Advertisement

Molecular and Cellular Biochemistry

, Volume 231, Issue 1–2, pp 155–161 | Cite as

Activation of the human transforming growth factor alpha (TGF-α) gene by the hepatitis B viral X protein (HBx) through AP-2 sites

  • Jun Hwan Kim
  • Hyune Mo Rho
Article

Abstract

The HBx protein is known as a transactivator and potential oncogene, and TGF-α as a potent mitogen in hepatocellular carcinoma. By assays of serial deletion of the promoter of TGF-α gene and the cotransfection of HBx and AP-2 expression vectors, we observed that the HBx significantly activated the promoter activity through AP-2 sites located in the proximal region of the TGF-α promoter (−136 to −30). This effect was also observed in the heterologous promoter assay system containing AP-2 sites. The mutation analyses of three AP-2 sites in the promoter revealed that all three AP-2 sites contributed to the activation of the TGF-α gene in the presence of HBx. Accordingly, the mRNA level of TGF-α was significantly elevated in the HBx-expressing cell, HepG2-HBx and the HBV-producing cell, HepG2-K8. These results suggest that the HBx protein could increase the mitogenic effect of TGF-α by the transactivation of the gene through AP-2 binding sites and consequently, these interactions may accelerate the process of hepatocarcinogenesis.

hepatitis B virus HBx transforming growth factor alpha hepatocellular carcinoma transactivation AP-2 

Preview

Unable to display preview. Download preview PDF.

Unable to display preview. Download preview PDF.

References

  1. 1.
    Mead JE, Fausto N: Transforming growth factor alpha may be a physiological regulator of liver regeneration by means of an autocrine mechanism. Proc Natl Acad Sci USA 86: 1558–1562, 1989Google Scholar
  2. 2.
    Derynck R, Goeddel DV, Ullrich A, Gutterman JU, Williams RD, Bringman TS, Berger WH: Synthesis of messenger RNAs for transforming growth factors alpha and beta and the epidermal growth factor receptor by human tumors. Cancer Res 47: 707–712, 1987Google Scholar
  3. 3.
    Reiss M, Stash EB, Vellucci VF, Zhou ZL: Activation of the autocrine transforming growth factor alpha pathway in human squamous carcinoma cells. Cancer Res 51: 6254–6262, 1992 (published erratum appears in Cancer Res 52: 6137, 1992)Google Scholar
  4. 4.
    Jhappan C, Stahle C, Harkins RN, Fausto N, Smith GH, Merlino GT: TGF alpha overexpression in transgenic mice induces liver neoplasia and abnormal development of the mammary gland and pancreas. Cell 61: 1137–1146, 1990Google Scholar
  5. 5.
    Rosenthal A, Lindquist PB, Bringman TS, Goeddel DV, Derynck R: Expression in rat fibroblasts of a human transforming growth factoralpha cDNA results in transformation. Cell 46: 301–309, 1986Google Scholar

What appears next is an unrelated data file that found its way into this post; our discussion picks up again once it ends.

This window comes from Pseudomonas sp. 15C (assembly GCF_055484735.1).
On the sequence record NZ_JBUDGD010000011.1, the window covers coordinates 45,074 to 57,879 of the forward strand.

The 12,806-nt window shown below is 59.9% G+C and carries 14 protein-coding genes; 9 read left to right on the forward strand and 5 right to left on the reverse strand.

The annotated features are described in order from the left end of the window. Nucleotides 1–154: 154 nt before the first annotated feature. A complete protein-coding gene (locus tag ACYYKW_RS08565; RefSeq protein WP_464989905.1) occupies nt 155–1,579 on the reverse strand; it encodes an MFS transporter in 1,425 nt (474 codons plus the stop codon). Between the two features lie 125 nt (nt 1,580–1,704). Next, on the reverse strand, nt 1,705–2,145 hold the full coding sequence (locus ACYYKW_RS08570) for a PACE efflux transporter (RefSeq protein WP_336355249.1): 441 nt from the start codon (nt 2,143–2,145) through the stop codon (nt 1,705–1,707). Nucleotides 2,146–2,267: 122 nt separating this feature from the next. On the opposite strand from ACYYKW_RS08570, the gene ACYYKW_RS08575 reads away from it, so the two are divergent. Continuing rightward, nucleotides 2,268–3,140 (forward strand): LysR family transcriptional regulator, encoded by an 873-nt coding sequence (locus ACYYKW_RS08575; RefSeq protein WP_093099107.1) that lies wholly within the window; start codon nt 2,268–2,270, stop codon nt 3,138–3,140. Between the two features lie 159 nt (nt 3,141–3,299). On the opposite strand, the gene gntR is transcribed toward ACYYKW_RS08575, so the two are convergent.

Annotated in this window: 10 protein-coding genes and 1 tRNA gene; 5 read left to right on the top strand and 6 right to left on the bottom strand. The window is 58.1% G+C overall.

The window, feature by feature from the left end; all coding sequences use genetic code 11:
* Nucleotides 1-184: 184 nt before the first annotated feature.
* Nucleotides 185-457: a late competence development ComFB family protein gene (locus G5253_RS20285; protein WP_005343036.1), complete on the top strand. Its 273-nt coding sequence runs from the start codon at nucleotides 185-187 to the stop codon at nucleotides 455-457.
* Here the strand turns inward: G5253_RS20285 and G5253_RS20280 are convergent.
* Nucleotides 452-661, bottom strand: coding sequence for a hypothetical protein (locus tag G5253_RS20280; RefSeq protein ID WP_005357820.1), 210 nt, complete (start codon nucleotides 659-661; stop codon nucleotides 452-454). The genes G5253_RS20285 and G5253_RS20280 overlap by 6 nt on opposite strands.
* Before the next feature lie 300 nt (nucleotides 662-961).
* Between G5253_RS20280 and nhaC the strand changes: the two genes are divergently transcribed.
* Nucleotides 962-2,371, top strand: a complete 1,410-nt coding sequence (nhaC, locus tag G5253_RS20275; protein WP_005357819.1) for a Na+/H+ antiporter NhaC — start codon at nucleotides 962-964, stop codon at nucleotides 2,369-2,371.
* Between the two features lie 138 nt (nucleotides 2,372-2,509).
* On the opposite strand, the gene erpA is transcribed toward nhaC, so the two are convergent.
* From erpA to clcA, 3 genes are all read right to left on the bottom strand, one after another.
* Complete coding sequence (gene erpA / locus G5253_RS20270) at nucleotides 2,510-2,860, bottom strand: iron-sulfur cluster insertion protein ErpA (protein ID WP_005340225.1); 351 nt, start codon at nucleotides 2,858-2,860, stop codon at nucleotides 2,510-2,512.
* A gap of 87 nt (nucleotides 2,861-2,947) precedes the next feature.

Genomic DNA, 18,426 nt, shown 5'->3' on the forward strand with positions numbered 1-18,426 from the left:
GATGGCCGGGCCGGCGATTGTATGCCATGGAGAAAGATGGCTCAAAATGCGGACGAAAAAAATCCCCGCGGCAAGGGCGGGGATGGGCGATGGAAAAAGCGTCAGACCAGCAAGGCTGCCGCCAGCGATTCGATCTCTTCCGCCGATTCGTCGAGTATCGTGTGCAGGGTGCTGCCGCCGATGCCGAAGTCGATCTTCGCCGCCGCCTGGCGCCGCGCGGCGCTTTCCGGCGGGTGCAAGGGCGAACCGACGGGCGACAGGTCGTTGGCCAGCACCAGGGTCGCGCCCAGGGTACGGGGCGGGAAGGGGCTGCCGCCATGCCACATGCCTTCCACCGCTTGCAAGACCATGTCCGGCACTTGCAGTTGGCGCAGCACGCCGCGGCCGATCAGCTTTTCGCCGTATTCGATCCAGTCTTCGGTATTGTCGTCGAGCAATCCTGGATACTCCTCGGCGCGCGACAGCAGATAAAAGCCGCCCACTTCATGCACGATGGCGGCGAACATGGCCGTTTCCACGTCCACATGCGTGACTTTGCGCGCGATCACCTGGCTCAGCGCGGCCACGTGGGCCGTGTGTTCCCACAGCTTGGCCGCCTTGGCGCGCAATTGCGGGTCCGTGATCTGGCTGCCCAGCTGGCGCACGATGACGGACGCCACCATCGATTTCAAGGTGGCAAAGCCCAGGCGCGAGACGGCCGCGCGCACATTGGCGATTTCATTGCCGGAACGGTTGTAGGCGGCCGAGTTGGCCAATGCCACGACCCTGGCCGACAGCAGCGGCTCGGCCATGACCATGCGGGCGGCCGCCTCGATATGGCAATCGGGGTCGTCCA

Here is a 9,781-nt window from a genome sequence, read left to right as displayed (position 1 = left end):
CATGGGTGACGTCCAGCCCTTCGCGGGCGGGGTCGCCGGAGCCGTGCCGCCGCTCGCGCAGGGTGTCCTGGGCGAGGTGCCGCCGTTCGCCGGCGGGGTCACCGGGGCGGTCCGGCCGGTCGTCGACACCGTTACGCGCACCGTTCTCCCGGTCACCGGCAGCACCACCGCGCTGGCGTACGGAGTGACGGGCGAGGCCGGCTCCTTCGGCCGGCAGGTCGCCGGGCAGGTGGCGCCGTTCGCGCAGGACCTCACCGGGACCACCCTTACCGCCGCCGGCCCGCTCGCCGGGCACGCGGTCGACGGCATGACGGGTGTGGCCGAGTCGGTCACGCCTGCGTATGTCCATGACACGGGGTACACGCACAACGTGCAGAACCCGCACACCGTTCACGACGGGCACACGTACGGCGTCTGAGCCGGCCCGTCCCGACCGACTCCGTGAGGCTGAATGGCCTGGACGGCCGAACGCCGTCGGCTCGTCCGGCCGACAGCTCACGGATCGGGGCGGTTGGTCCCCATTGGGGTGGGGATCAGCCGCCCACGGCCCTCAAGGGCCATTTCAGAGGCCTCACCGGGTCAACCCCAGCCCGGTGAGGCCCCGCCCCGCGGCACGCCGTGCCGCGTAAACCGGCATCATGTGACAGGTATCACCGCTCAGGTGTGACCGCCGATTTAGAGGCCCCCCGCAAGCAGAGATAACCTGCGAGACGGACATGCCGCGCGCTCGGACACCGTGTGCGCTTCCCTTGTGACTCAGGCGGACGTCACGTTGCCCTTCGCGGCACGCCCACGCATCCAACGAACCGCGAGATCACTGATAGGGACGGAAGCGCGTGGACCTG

6. 6.
    Watanabe S, Lazar E, Sporn MB: Transformation of normal rat kidney (NRK) cells by an infectious retrovirus carrying a synthetic rat type alpha transforming growth factor gene. Proc Natl Acad Sci USA 84: 1258–1262, 1987Google Scholar
  7. 7.
    Ju WD, Velu TJ, Vass WC, Papageorge AG, Lowy DR: Tumorigenic transformation of NIH 3T3 cells by the autocrine synthesis of transforming growth factor alpha. New Biol 3: 380–388, 1991Google Scholar
  8. 8.
    Schreiber AB, Winkler ME, Derynck R: Transforming growth factoralpha: A more potent angiogenic mediator than epidermal growth factor. Science 232: 1250–1253, 1986Google Scholar
  9. 9.
    Shin TH, Paterson AJ, Grant JH III, Meluch AA, Kudlow JE: 5-Azacytidine treatment of HA-A melanoma cells induces Sp1 activity and concomitant transforming growth factor alpha expression. Mol Cell Biol 12: 3998–4006, 1992Google Scholar
  10. 10.
    Bjorge JD, Paterson AJ, Kudlow JE: Phorbol ester or epidermal growth factor (EGF) stimulates the concurrent accumulation of mRNA for the EGF receptor and its ligand transforming growth factor-alpha in a breast cancer cell line. J Biol Chem 264: 4021–4027, 1989Google Scholar
  11. 11.
    Raja RH, Paterson AJ, Shin TH, Kudlow JE: Transcriptional regulation of the human transforming growth factor-alpha gene. Mol Endocrinol 5: 514–520, 1991Google Scholar
  12. 12.
    Jakobovits EB, Schlokat U, Vannice JL, Derynck R, Levinson AD: The human transforming growth factor alpha promoter directs transcription initiation from a single site in the absence of a TATA sequence. Mol Cell Biol 8: 5549–5554, 1988Google Scholar
  13. 13.
    Blasband AJ, Rogers KT, Chen XR, Azizkhan JC, Lee DC: Characterization of the rat transforming growth factor alpha gene and identification of promoter sequences. Mol Cell Biol 10: 2111–2121, 1990Google Scholar
  14. 14.
    Shin TH, Paterson AJ, Kudlow JE: p53 stimulates transcription from the human transforming growth factor alpha promoter: A potential growth-stimulatory role for p53. Mol Cell Biol 15: 4694–4701, 1995Google Scholar
  15. 15.
    Shin TH, Kudlow JE: Identification and characterization of the human transforming growth factor-alpha initiator. Mol Endocrinol 8: 704–712, 1994Google Scholar
  16. 16.
    Chen X, Azizkhan JC, Lee DC: The binding of transcription factor Sp1 to multiple sites is required for maximal expression from the rat transforming growth factor alpha promoter. Oncogene 7: 1805–1815, 1992Google Scholar
  17. 17.